People who collect maple sap the old way in buckets like these are becoming a rare breed. The sap is flowing but syrup producers say it’s coming slowly, in fits and starts, because we’ve had so many cold days. Daytime temperatures need to be in the mid-forties and nighttime temps at around 28 degrees for optimal sap flow. Though some days and nights have been perfect it hasn’t been consistent. We’re still seeing below zero nights and, since the 4-6 week season ends in early April, each cold snap brings a renewed sense of urgency. Last year New Hampshire produced 176,000 gallons of syrup. In the abnormally warm winter of 2012 producers didn’t even see half that amount, and this year it might be cold that hinders production.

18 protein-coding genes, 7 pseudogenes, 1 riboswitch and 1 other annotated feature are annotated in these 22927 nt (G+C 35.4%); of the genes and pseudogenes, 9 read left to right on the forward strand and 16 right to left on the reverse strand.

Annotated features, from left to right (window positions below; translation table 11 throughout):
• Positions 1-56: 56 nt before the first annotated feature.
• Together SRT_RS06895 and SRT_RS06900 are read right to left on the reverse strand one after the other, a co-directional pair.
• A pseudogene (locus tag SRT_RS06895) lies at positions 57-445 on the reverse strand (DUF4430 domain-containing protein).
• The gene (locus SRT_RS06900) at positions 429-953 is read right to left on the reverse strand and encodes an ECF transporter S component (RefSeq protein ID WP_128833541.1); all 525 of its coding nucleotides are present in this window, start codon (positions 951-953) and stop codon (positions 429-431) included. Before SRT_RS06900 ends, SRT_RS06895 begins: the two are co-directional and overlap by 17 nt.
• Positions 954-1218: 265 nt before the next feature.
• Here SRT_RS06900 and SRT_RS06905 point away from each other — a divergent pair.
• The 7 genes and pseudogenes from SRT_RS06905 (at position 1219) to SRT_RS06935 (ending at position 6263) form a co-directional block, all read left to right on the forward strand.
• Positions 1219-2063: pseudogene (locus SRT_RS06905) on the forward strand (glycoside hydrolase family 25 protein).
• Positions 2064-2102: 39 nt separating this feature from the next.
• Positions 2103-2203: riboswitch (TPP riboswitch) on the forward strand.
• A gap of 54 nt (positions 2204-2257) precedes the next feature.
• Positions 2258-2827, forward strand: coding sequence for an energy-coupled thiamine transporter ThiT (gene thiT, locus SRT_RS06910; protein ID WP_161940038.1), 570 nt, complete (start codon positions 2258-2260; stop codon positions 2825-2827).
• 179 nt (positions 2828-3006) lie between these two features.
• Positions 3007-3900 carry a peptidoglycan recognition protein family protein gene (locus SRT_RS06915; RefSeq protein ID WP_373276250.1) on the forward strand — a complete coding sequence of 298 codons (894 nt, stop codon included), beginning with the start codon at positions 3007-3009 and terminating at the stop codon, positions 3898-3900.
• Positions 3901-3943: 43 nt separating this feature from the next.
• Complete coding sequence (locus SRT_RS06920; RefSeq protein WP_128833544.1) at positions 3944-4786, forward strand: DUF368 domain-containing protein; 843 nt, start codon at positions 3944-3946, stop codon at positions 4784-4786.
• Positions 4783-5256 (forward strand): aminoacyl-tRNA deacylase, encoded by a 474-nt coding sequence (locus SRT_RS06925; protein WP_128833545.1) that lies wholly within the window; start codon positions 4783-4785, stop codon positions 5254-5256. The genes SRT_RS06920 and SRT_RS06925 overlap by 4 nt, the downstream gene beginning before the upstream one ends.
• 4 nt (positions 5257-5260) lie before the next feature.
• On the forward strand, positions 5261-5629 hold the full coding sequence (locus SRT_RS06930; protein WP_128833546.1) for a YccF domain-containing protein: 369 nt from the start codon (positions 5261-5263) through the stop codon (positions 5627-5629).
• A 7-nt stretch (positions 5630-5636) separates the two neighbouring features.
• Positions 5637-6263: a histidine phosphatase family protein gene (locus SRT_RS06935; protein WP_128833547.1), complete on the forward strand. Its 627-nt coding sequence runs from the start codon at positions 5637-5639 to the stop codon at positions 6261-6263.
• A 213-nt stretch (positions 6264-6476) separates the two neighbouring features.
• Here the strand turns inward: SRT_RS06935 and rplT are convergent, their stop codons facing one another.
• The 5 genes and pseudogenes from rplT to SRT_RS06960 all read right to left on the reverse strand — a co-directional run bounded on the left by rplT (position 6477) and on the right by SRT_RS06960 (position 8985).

When we have the kind of cold we’ve had this year it drives the frost deep into the ground. In…
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